Wilson T King is quickly becoming a force to be reckoned with in modern day blues rock. October saw the release of his second album, The Last of the Analogues, which has been praised for its fresh approach to the blues. We got the lowdown from King on the new album, as well as his thoughts on modern blues rock.
Your sound is a bit different from most blues and rock acts today. What influenced your sound?
Although a complete Blues Head, I spent a large time in the mid 90s to the late mid 2000s song writing and producing in the alternative rock and indie scenes. Records like The Bends, Achtung Baby, Superunknown, and OK Computer were a huge influence, and the Wilson T King sound is definitely my subconscious bringing those influences to the blues. As for guitar players, obviously Hendrix is my biggest influence along with Albert King, Dave Gilmour, Duane Allman, Buddy Guy and Jeff Beck. As for non-blues players, I love the Edge on Achtung Baby, Pop and the 80s stuff, Kim Thayil from Soundgarden, Jonny Greenwood from Radiohead and Pete Townshend.
You’re known as someone pushing the envelope of what modern blues rock is. Are there other artists that you feel are pushing the boundaries of the genre?
To be honest, most of what I hear is dull, predictable and karaoke in nature. To me, the blues is a future music, not something that should be determined by conservative rules and structure, and certainly not by blues Nazis who can’t even play or form a note. We all know the big new guitar names and to me they are void of originality and artistic substance, most can’t write their way out of a paper bag.
Where do see the future of the genre going? Do you feel artists like The Black Keys and Gary Clark Jr. are helping to turn more people onto this type of music?
Both of those artists along with Jack White and the late Chris Whitley have brought a new spin to the blues, which helps keep the genre fresh. The Black Keys, Jack White and Gary Clark Jr. all have a radio feel about them, which is a hard thing to pull off coming from the blues idiom, my vibe is definitely far darker and heavier in intent.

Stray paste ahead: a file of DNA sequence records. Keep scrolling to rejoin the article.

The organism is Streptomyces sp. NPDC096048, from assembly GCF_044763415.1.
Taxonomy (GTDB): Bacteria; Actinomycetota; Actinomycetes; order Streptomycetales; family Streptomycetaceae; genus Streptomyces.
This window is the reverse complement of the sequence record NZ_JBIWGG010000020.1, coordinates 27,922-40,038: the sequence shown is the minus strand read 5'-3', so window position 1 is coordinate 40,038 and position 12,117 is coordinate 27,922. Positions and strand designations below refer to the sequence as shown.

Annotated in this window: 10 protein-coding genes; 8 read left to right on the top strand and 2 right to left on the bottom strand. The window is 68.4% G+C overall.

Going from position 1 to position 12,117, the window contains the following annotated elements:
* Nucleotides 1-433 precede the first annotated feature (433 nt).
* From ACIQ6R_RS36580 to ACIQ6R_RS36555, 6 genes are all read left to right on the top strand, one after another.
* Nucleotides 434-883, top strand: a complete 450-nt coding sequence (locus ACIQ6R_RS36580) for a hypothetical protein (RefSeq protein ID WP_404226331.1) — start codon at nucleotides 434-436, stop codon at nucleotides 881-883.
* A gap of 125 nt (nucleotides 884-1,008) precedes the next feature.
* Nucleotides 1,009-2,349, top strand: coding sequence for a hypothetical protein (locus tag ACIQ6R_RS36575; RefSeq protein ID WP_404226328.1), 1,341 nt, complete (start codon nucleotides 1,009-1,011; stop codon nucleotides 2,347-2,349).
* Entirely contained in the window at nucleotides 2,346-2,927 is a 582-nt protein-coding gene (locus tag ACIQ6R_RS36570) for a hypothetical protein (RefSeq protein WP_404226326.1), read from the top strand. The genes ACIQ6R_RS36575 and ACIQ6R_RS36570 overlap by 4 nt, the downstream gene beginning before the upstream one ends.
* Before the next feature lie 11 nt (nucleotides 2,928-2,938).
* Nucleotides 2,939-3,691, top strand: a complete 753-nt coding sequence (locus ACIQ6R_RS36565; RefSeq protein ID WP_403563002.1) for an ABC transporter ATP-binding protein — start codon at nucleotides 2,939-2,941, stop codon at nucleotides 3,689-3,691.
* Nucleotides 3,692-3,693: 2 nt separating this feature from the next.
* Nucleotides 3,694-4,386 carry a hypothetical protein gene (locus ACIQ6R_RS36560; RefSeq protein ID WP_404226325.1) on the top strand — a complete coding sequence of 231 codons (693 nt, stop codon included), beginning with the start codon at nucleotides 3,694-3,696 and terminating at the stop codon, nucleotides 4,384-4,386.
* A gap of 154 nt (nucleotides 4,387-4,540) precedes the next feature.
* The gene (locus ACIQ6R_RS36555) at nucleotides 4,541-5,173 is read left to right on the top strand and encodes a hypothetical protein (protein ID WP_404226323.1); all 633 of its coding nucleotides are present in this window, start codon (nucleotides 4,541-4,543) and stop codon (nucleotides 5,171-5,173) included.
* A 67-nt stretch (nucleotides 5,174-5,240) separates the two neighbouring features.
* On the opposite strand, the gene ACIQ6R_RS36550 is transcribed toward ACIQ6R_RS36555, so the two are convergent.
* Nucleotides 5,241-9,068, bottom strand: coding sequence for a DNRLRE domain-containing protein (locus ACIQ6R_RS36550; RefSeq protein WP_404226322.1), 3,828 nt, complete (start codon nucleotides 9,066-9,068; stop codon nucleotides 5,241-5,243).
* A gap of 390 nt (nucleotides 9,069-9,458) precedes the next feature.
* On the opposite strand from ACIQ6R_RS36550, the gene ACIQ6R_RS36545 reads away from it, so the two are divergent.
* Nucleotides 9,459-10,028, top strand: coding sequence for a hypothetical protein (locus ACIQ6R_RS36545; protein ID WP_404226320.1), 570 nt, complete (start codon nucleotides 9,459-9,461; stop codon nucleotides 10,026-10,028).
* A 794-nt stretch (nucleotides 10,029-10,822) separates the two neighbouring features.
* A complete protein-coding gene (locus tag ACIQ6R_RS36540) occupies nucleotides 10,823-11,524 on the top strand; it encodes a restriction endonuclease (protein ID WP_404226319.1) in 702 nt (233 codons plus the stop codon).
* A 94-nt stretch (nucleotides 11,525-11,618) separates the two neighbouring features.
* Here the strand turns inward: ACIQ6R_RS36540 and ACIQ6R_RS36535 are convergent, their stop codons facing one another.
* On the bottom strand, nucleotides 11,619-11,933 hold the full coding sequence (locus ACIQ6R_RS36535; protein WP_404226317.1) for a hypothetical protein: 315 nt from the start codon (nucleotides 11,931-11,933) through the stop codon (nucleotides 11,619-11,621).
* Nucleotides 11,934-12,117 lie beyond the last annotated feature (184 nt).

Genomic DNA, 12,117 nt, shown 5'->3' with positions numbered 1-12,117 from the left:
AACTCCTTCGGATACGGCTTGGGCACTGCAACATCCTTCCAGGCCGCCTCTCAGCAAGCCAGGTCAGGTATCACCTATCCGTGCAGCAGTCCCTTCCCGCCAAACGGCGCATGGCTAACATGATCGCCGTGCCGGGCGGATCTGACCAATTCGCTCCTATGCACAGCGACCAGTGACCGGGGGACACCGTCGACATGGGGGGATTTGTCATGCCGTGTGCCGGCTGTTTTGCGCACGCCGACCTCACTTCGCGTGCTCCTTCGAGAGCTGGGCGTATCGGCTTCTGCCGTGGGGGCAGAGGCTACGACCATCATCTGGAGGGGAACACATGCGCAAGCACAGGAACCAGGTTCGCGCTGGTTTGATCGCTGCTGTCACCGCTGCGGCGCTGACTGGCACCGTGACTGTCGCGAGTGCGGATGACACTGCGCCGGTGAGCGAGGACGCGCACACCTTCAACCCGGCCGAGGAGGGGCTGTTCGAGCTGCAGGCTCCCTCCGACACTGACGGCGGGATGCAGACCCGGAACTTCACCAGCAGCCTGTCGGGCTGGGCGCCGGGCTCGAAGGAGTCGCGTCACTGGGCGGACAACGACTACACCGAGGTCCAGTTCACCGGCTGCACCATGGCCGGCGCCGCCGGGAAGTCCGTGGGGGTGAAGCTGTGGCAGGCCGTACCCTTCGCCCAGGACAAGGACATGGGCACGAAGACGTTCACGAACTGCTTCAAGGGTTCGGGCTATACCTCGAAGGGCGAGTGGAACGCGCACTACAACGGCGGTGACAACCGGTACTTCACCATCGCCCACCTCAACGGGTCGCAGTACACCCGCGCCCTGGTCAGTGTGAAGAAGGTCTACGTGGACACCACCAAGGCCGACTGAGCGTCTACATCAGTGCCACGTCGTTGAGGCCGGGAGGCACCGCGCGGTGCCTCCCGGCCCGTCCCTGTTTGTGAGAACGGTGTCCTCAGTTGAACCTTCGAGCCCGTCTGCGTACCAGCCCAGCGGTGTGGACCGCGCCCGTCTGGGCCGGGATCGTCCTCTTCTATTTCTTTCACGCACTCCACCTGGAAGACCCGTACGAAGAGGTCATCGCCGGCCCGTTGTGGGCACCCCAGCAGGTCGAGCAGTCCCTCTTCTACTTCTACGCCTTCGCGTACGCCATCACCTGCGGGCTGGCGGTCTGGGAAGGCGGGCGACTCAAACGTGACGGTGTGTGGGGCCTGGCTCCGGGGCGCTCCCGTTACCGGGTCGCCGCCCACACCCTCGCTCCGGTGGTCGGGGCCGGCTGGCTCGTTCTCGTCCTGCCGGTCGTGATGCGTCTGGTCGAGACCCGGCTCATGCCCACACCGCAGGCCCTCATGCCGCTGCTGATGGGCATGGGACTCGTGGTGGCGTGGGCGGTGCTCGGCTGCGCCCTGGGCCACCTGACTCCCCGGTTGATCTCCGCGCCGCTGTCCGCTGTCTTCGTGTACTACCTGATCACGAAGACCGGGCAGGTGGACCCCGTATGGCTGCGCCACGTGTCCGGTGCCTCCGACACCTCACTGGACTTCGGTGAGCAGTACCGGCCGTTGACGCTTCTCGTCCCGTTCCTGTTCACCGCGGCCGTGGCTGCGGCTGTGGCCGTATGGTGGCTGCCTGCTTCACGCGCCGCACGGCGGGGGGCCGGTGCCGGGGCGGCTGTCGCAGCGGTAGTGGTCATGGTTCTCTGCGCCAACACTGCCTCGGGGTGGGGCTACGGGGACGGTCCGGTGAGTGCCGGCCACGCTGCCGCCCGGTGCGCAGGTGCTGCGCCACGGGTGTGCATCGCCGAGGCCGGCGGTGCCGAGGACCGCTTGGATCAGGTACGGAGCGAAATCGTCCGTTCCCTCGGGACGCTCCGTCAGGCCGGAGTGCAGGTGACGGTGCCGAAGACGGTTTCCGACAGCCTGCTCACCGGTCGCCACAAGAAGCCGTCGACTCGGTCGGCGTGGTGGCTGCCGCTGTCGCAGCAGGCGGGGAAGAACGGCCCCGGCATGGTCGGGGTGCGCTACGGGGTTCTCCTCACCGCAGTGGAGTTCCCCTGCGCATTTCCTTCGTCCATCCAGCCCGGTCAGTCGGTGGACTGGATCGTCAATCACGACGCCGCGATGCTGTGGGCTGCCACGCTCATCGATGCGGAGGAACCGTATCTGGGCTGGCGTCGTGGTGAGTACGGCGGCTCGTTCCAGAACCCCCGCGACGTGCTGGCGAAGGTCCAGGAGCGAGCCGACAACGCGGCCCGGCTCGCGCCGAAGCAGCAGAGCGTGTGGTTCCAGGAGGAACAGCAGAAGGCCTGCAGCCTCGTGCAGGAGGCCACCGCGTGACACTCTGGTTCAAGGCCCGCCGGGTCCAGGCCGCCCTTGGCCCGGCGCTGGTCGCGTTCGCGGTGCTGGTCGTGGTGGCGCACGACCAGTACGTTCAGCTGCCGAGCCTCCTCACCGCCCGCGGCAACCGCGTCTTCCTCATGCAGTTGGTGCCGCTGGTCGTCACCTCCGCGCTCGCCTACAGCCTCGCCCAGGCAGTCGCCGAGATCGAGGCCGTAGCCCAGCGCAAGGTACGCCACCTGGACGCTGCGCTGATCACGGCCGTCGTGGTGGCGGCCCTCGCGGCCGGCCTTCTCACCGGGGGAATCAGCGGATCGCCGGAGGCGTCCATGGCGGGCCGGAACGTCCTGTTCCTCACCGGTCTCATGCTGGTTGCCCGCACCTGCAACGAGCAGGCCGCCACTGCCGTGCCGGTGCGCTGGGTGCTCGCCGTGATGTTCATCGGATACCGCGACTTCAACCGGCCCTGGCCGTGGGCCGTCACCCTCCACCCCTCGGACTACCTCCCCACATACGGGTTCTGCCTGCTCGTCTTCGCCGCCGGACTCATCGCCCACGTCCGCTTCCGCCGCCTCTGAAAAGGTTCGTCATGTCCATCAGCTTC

How did you decide on the name, The Last of the Analogues for the new album title?
It comes from my concern over the way we are sleep walking into a digital dystopia. The Kursweli idea that we must marry with technology to “progress” is something that is very close on the horizon and I do feel we are probably the last generations of truly analogue humans. It’s also an analogy for the way music has split into that which is completely reliant on digital manipulation and that which retains the essence of the human spirit and performance.
This being your second album and the follow up to Follow Your First Mind, did your approach from recording the first album to this one change at all?
The first album was an experiment to find new spaces within which the blues and guitar could breath. The critical success of that record encouraged me to exploit my songwriting and production skills learned from my previous alternative/indie career. The record is subsequently wide screen with a lot of depth, huge tones and a heavy dose of melancholia.
Do you have any goals for The Last of the Analogues or a message you wanted to send to people with this album?
I want people to see that the blues and guitar are alive and relevant. Although it’s dominated by karaoke, Kkynet, Agent Smith type clones banging out Gary Moore/SRV rip off music, there are artists with original ideas out there pushing the music forward.
Is there a plan to tour the The Last of the Analogues soon?
Hopefully we will announce some support tours in the next few months. My ears took one hell of a beating during my twenties through mid thirties, so I’m trying to avoid the small club type environment as I play with my Marshalls cranked to the universe!
– Interview by Pete Francis